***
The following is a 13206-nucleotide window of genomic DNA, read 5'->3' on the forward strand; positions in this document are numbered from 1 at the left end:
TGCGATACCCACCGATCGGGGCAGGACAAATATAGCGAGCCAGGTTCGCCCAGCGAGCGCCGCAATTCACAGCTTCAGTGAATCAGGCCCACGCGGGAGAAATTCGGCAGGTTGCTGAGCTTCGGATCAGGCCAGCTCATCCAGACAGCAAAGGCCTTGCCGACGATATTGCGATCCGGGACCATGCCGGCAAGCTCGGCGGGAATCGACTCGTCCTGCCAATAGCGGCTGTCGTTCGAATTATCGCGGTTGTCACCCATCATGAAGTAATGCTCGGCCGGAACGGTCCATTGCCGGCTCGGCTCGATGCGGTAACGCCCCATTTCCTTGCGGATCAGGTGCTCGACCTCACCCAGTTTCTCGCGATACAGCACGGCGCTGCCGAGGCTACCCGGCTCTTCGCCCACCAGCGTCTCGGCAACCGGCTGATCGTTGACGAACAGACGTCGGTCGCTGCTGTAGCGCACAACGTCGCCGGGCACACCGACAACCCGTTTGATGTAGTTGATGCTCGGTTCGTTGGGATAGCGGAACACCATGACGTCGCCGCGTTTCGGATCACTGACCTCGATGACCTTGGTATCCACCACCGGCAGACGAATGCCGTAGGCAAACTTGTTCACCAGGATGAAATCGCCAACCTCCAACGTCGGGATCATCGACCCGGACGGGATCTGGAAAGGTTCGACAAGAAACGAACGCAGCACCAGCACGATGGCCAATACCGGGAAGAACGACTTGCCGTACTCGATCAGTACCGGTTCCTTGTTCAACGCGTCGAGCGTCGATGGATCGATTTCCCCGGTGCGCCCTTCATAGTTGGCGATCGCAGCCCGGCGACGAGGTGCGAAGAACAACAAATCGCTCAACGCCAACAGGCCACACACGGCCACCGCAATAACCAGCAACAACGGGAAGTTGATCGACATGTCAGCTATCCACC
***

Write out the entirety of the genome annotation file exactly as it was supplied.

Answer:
The following is a 13206-nucleotide window of genomic DNA, read 5'->3' on the forward strand; positions in this document are numbered from 1 at the left end:
TGCGATACCCACCGATCGGGGCAGGACAAATATAGCGAGCCAGGTTCGCCCAGCGAGCGCCGCAATTCACAGCTTCAGTGAATCAGGCCCACGCGGGAGAAATTCGGCAGGTTGCTGAGCTTCGGATCAGGCCAGCTCATCCAGACAGCAAAGGCCTTGCCGACGATATTGCGATCCGGGACCATGCCGGCAAGCTCGGCGGGAATCGACTCGTCCTGCCAATAGCGGCTGTCGTTCGAATTATCGCGGTTGTCACCCATCATGAAGTAATGCTCGGCCGGAACGGTCCATTGCCGGCTCGGCTCGATGCGGTAACGCCCCATTTCCTTGCGGATCAGGTGCTCGACCTCACCCAGTTTCTCGCGATACAGCACGGCGCTGCCGAGGCTACCCGGCTCTTCGCCCACCAGCGTCTCGGCAACCGGCTGATCGTTGACGAACAGACGTCGGTCGCTGCTGTAGCGCACAACGTCGCCGGGCACACCGACAACCCGTTTGATGTAGTTGATGCTCGGTTCGTTGGGATAGCGGAACACCATGACGTCGCCGCGTTTCGGATCACTGACCTCGATGACCTTGGTATCCACCACCGGCAGACGAATGCCGTAGGCAAACTTGTTCACCAGGATGAAATCGCCAACCTCCAACGTCGGGATCATCGACCCGGACGGGATCTGGAAAGGTTCGACAAGAAACGAACGCAGCACCAGCACGATGGCCAATACCGGGAAGAACGACTTGCCGTACTCGATCAGTACCGGTTCCTTGTTCAACGCGTCGAGCGTCGATGGATCGATTTCCCCGGTGCGCCCTTCATAGTTGGCGATCGCAGCCCGGCGACGAGGTGCGAAGAACAACAAATCGCTCAACGCCAACAGGCCACACACGGCCACCGCAATAACCAGCAACAACGGGAAGTTGATCGACATGTCAGCTATCCACC